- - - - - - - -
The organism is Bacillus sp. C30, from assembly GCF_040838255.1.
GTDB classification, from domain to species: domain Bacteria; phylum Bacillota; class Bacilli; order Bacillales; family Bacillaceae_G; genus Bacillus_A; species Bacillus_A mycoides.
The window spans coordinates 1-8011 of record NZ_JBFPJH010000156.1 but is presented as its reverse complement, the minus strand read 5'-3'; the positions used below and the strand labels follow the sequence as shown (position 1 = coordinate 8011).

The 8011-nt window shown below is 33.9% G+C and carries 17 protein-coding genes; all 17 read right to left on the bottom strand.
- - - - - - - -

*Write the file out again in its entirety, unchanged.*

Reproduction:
The organism is Bacillus sp. C30, from assembly GCF_040838255.1.
GTDB classification, from domain to species: domain Bacteria; phylum Bacillota; class Bacilli; order Bacillales; family Bacillaceae_G; genus Bacillus_A; species Bacillus_A mycoides.
The window spans coordinates 1-8011 of record NZ_JBFPJH010000156.1 but is presented as its reverse complement, the minus strand read 5'-3'; the positions used below and the strand labels follow the sequence as shown (position 1 = coordinate 8011).

The 8011-nt window shown below is 33.9% G+C and carries 17 protein-coding genes; all 17 read right to left on the bottom strand.